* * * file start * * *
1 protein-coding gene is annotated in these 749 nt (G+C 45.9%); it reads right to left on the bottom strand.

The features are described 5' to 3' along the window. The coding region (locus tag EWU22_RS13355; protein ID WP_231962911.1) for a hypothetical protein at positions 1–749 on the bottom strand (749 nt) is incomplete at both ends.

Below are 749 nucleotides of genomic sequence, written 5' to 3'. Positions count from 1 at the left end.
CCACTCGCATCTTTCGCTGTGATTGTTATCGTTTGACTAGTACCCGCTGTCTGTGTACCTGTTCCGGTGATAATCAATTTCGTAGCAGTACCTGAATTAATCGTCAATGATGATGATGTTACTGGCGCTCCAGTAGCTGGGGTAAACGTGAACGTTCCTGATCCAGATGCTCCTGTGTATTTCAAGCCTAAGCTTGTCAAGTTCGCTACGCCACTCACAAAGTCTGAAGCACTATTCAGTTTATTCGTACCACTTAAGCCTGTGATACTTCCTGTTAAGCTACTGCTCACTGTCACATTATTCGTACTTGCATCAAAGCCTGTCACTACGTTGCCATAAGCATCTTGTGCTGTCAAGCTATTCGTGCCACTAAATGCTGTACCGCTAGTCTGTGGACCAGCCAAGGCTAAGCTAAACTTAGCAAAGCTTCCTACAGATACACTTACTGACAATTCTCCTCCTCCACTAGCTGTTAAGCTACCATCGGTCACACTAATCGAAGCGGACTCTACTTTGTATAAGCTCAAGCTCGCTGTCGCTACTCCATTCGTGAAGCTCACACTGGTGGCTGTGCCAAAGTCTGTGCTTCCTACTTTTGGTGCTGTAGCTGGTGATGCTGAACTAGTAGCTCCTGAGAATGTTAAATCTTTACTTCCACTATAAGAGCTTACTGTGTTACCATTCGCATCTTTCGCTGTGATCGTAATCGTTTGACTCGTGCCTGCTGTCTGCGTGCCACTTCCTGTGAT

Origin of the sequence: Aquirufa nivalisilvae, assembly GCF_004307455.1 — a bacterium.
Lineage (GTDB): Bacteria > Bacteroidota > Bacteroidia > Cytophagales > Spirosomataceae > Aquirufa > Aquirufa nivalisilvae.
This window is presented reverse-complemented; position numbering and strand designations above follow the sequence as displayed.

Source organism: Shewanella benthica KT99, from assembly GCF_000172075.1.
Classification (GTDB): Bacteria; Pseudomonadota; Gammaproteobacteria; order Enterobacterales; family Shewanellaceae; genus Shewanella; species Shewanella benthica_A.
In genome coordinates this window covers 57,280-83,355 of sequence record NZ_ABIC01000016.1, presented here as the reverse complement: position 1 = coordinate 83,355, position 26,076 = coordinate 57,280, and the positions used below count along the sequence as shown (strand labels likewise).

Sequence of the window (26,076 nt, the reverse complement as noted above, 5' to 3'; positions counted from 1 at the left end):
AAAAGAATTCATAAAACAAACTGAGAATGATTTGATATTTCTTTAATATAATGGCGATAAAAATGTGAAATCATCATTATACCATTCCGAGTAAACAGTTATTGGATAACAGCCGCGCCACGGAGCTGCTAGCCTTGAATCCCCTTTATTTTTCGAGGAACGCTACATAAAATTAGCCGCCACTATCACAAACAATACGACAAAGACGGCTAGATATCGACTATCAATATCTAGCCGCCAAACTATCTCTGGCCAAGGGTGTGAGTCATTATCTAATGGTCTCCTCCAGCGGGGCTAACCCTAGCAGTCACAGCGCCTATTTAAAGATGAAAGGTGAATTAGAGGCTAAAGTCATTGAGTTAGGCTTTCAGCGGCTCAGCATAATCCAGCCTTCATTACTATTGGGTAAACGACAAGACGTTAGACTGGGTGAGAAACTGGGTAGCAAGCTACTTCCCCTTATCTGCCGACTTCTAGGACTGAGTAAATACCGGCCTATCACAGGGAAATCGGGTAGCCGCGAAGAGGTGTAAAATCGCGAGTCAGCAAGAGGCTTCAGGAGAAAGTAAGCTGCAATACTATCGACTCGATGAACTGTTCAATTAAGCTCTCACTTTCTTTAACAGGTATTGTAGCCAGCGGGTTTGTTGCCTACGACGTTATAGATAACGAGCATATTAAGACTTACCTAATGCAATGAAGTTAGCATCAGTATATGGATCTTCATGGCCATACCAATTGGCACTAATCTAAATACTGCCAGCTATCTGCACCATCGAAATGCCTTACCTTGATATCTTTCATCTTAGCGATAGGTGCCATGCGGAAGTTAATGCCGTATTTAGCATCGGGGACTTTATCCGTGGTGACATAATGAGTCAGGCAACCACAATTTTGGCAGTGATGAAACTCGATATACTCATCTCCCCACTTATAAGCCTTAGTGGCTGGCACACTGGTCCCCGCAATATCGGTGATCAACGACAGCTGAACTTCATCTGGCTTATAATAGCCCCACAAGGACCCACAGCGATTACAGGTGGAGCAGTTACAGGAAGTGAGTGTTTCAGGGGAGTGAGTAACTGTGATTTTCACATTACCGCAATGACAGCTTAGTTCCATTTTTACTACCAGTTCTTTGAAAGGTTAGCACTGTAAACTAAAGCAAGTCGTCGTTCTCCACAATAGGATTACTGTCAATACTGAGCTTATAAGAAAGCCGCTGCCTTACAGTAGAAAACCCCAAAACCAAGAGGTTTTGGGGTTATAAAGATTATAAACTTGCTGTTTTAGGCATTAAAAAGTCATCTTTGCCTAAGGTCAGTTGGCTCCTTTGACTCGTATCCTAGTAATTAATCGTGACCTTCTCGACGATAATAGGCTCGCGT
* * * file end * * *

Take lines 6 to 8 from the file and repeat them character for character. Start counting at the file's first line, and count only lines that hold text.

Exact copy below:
Lineage (GTDB): Bacteria > Bacteroidota > Bacteroidia > Cytophagales > Spirosomataceae > Aquirufa > Aquirufa nivalisilvae.
This window is presented reverse-complemented; position numbering and strand designations above follow the sequence as displayed.

Source organism: Shewanella benthica KT99, from assembly GCF_000172075.1.